While most of us have been returning to some normality this summer by heading back to favorite vacation spots, the Procurement Collusion Strike Force (“PCSF”)—an arm of the United States Department of Justice’s Antitrust Division—remained in the office. The PCSF’s diligence was rewarded, as earlier this summer it announced the first antitrust actions concerning foreign companies and federal procurement dollars spent overseas; specifically, the prosecutions of two Belgian security companies for alleged bid-rigging and price-fixing in association with the procurement of various security services for military installations in Belgium. The prosecutions underscore the PCSF’s commitment to root out and prosecute anticompetitive conduct impacting U.S. procurement dollars—no matter where in the world those dollars are spent. With the PCSF’s expanding investigatory scope and increasing cooperation with similar agencies worldwide, international entities—or domestic entities with an international presence—that contract with the federal government should be on high alert.

Continue Reading Summer In Bruges: The Procurement Collusion Strike Force Turns its Eye Overseas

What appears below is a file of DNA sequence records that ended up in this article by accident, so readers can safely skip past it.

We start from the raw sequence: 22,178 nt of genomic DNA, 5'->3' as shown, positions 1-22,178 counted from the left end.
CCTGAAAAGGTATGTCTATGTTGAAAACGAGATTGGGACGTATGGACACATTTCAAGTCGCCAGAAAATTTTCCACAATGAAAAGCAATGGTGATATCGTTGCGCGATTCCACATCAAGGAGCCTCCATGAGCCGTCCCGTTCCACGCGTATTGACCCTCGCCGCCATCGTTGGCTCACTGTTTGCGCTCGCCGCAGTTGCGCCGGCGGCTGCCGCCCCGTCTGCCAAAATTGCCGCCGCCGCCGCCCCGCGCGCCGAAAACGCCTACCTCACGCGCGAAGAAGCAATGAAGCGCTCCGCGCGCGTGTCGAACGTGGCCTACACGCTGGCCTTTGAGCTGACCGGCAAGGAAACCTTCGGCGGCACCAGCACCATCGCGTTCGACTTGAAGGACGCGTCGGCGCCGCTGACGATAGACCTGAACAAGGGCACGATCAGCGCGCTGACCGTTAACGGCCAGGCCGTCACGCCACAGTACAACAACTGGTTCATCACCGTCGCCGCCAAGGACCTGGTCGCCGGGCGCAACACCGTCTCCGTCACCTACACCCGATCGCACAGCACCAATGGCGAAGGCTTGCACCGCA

One of the bedrock principles of federal contracting is the demand for “full and open competition through the use of competitive procedures.”  In order to foster competition and reduce costs, the Competition in Contracting Act was passed into law in 1984 in an effort to enhance competition in procurements and thereby reduce costs, eliminate waste and abuse, and protect taxpayer dollars.  The effort to root out corruption and promote competition continues with the recent announcement by the Department of Justice (DOJ) of the newly formed Procurement Collusion Strike Force (“Strike Force”), with additional details and training materials—and an imposing antitrust violation complaint form—available on its recently launched website.

Continue Reading New DOJ Strike Force Targets Collusion in Federal Contract Awards